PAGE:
GAZA - An Australian humanitarian aid worker is the first of seven killed in an apparent Israeli airstrike in Gaza to have been named, with three British citizens among the dead.

Zomi Frankcom, 43, was killed while working with the World Central Kitchen charity on Gaza’s coastal road in Deir Balah, central Gaza, on Monday night.

The bodies were taken to al-Aqsa hospital, some of them wearing protective gear with the logo of World Central Kitchen charity, The Independent understands.

World Central Kitchen, which was founded by celebrity chef José Andrés, said that among the dead were three British nationals, as well as Palestinian, Polish, and US-Canadian citizens. Gaza’s government media office identified one of the dead as a Palestinian driver from Gaza.

Prime minister Rishi Sunak has said he is “shocked and saddened” by the death of a British aid worker in Gaza, saying “clearly there are questions that need to be answered”. Foreign secretary David Cameron has called on Israel to “immediately investigate”, adding that the government wanted “a full, transparent explanation of what happened”.

WCK said its convoy of three vehicles was hit despite the charity coordinating on its movements with the Israeli military, and the fact that two of the cars hit were clearly marked as aid vehicles. Photographs and videos from the scene show a four-wheel drive car clearly labelled “World Central Kitchen” with a huge hole in the roof and its interior destroyed.

“This is not only an attack against WCK, this is an attack on humanitarian organisations showing up in the most dire of situations where food is being used as a weapon of war,” said Erin Gore, chief executive of World Central Kitchen. “This is unforgivable.”

Nate Mook, the former chief executive of WCK who first hired Ms Frankcom, described her as a “shining star” and “gift to the world” who had dedicated her life to helping people. “The news of her death, the killing of seven members of the World Central Kitchen is devastating for their families, friends and the world,” he told The Independent.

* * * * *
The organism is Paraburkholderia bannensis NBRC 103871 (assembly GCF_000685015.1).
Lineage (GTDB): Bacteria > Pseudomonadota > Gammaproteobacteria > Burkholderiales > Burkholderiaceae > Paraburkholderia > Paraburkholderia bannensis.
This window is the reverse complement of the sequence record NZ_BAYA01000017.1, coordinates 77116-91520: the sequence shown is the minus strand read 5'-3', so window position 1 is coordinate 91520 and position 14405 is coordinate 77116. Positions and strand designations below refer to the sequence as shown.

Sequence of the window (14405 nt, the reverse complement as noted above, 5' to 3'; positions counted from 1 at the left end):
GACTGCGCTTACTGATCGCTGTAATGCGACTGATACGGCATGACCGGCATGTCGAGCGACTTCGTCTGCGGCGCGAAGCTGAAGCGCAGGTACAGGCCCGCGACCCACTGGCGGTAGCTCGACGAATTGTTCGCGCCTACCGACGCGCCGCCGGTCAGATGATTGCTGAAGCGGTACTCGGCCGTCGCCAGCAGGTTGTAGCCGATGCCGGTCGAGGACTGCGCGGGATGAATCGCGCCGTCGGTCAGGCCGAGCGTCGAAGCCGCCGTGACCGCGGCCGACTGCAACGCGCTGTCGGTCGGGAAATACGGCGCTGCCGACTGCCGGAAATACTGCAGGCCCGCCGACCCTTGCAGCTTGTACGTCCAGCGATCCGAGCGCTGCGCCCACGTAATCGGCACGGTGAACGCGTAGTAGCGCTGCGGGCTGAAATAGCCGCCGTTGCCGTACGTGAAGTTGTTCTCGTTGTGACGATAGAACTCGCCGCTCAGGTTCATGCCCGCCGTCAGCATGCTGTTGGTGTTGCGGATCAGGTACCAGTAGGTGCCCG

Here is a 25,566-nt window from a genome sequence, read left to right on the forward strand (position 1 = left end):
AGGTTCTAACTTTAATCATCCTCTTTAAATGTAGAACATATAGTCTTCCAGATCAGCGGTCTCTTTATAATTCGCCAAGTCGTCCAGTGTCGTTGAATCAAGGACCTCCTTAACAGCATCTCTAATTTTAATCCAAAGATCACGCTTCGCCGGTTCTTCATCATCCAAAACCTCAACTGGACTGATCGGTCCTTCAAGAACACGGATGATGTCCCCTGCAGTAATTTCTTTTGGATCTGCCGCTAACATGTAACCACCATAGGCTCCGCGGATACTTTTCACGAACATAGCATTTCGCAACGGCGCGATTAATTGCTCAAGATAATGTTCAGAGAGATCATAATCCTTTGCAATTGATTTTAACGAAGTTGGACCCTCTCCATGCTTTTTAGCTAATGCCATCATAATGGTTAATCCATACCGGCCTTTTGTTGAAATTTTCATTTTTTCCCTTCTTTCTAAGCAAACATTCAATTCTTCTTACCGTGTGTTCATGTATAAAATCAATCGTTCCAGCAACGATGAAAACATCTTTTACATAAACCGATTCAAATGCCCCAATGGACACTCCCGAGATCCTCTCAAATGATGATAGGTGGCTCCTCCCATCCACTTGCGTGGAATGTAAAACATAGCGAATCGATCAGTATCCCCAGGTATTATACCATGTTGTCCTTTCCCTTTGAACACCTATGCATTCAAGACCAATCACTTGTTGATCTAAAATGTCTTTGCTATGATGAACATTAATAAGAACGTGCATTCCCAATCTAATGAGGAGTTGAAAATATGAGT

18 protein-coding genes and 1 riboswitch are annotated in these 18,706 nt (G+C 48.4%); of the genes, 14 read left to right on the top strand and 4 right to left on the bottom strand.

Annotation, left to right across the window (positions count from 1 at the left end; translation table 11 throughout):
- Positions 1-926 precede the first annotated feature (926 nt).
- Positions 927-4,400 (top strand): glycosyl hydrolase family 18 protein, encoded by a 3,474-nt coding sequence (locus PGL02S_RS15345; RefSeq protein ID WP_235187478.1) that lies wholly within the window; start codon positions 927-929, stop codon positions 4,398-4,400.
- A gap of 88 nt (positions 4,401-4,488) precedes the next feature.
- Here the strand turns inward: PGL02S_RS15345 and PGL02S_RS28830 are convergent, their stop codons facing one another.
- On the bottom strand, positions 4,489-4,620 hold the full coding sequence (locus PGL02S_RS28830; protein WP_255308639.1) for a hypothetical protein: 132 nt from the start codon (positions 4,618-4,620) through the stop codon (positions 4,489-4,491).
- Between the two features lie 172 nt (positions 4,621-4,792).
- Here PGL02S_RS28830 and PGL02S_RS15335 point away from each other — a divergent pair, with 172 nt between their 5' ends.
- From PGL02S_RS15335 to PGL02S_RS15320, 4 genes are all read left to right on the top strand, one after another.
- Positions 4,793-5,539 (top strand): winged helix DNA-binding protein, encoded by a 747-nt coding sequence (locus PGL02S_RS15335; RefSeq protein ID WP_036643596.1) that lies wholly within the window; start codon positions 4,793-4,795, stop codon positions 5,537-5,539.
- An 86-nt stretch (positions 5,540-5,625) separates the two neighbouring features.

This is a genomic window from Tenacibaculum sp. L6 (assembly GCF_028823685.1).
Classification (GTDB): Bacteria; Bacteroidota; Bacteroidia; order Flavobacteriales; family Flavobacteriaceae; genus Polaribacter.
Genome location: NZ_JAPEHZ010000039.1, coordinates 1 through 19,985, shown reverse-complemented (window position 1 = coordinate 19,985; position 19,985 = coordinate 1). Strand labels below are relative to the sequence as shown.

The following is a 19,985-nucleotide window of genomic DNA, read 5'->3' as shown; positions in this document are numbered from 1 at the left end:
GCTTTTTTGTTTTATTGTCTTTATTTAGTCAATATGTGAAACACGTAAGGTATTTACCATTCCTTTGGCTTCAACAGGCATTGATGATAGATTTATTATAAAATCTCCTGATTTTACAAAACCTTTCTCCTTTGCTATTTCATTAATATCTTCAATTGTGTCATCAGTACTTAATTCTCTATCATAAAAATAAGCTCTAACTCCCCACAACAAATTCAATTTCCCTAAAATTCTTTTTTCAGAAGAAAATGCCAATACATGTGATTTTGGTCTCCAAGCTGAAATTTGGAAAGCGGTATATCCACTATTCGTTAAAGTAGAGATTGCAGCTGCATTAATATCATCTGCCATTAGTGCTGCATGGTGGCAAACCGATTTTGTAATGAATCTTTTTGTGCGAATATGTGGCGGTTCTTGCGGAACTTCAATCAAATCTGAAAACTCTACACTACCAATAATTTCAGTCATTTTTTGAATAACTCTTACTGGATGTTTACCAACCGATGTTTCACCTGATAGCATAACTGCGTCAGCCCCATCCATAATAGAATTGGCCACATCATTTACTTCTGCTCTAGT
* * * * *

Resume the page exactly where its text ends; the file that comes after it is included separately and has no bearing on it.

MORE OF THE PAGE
“It is unfathomable that they are not with us any more. They were all truly dedicated to their work, trying to do what they could in the most desperate and dangerous of situations.”

Ms Frankcom’s grieving family told The Guardian: “We are deeply mourning the news that our brave and beloved Zomi has been killed doing the work she loves, delivering food to the people of Gaza. She will leave behind a legacy of compassion, bravery and love for all those in her orbit.”

Australian prime minister Anthony Albanese confirmed Ms Frankcom, who hails from Melbourne, was among those killed and said his government has requested an explanation from Israel. Poland and Spain also said on Tuesday that they were pressing Israeli counterparts for more information on how the strike came about – Andrés, the WCK founder, is a Spanish-American citizen.

A Palestinian aid worker in Deir Balah who knew the group of aid workers told The Independent they were returning from coordinating the distribution of 400 tonnes of food aid that arrived earlier that day via a new sea route from Cyprus to a pier that WCK had recently built. The aid worker asked not to be named for security reasons.

Security sources told left-leaning Israeli paper Haaretz, that Israeli military hit the convoy three times with a drone, as the aid workers tried to dive for cover between the vehicles. The security source said after the first missile hit, the passengers tried to move to another vehicle - and were attacked a second and a third time.

The Israeli military declined to comment on the allegations. Civilians in Deir al-Balah told The Independent there was a wave of airstrikes in the area on Monday evening hitting the coastal road, a main access point to North Gaza, and a mosque.

WCK’s founder Jose Andres said deaths were a “tragedy”.

“I am heartbroken and grieving for their families and friends and our whole WCK family,” Andrés wrote in a statement on X on Monday. “These are people…angels…I served alongside in Ukraine, Gaza, Turkey, Morocco, Bahamas, Indonesia.